Easy credit and longer-term loans currently being offered at auto dealerships can make buying an expensive car alluring. Greg McBride, chief financial analyst at the Bankrate.com website, says consumers with poor credit shouldn’t bite.
Consumers tend to focus on the payment rather than the interest rate, which likely will be far higher than the below 3-percent rate now available to those with good credit.READ MORE: Black Restaurant Week underway in Atlanta through August 14
“They engage in the dangerous financial habit known as payment shopping,” McBride says.
Here’s what he suggests instead.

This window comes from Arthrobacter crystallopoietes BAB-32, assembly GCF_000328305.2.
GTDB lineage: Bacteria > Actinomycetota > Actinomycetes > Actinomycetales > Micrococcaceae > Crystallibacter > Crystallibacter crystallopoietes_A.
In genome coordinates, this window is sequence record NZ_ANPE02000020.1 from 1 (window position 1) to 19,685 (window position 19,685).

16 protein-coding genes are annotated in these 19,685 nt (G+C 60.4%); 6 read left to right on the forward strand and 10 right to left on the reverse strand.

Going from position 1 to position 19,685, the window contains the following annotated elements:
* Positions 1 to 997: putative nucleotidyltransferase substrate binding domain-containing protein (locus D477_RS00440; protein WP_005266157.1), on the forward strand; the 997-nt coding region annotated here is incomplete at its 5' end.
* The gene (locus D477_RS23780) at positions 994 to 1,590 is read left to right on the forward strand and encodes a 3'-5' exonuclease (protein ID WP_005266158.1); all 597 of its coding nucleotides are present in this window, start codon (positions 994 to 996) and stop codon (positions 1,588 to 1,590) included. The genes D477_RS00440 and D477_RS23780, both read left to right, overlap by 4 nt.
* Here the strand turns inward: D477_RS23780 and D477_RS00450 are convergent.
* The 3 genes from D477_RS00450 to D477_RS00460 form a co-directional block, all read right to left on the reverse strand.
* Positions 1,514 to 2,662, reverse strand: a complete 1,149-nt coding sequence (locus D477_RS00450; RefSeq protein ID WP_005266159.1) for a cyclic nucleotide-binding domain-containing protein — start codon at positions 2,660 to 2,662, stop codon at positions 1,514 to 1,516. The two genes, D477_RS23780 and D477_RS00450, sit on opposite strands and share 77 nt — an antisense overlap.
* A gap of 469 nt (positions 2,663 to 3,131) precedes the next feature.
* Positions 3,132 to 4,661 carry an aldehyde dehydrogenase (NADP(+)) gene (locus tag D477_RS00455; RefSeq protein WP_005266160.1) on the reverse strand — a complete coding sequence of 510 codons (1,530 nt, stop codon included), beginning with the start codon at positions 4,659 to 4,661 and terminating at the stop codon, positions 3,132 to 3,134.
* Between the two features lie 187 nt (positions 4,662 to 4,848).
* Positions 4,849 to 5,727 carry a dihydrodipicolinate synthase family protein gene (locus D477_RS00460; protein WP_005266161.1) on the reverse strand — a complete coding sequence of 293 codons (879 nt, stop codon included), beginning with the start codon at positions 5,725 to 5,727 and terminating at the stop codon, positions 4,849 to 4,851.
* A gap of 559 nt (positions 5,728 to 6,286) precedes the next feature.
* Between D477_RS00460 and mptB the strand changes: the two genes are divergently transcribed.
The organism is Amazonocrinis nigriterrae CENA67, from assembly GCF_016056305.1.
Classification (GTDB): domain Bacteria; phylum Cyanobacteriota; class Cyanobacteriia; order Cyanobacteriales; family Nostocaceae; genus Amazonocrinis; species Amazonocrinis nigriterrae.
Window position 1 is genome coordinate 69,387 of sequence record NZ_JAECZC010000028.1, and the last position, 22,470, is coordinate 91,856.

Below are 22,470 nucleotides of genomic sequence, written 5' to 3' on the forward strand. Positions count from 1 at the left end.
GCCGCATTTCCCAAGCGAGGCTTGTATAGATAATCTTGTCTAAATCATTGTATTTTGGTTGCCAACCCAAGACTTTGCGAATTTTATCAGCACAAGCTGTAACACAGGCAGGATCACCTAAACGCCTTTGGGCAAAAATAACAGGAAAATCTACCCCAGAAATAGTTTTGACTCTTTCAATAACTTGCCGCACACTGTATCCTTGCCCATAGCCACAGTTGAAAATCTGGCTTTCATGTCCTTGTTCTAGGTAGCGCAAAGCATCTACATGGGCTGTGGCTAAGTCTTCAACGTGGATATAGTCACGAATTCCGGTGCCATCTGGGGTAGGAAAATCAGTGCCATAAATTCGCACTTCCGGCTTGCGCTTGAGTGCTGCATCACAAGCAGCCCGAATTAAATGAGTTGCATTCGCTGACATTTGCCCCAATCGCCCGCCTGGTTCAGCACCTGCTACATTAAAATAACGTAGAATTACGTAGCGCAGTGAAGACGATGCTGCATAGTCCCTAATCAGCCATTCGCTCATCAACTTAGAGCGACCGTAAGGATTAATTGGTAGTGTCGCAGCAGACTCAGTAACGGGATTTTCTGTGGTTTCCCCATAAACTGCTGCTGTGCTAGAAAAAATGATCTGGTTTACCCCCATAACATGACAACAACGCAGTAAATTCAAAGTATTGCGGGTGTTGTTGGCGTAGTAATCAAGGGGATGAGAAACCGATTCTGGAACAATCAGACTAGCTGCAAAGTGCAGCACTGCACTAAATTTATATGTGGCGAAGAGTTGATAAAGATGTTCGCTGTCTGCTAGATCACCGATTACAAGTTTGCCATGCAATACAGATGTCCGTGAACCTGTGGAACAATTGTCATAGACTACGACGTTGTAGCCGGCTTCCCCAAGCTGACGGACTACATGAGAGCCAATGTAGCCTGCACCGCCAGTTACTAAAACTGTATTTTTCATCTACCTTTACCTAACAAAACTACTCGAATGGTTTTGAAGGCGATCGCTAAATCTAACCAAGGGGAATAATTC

— Buy a lower-priced car or a used car with a shorter payoff period. Paying it off will help you get a lower interest rate on your next car.READ MORE: Trump says he took the Fifth in questioning in New York Attorney General fraud investigation
— Don’t be fooled by the payment on a loan that’s six years or longer. Look at the interest rate, which could be double or more what borrowers with good credit can get. It will take years for you to build any equity in your car.
— Don’t buy a car until you pay down other debts and improve your credit rating.
— Try to save for a bigger down payment. This could get you a lower interest rate.MORE NEWS: Clean air advocates urge Georgia school systems to apply for school bus rebate funding
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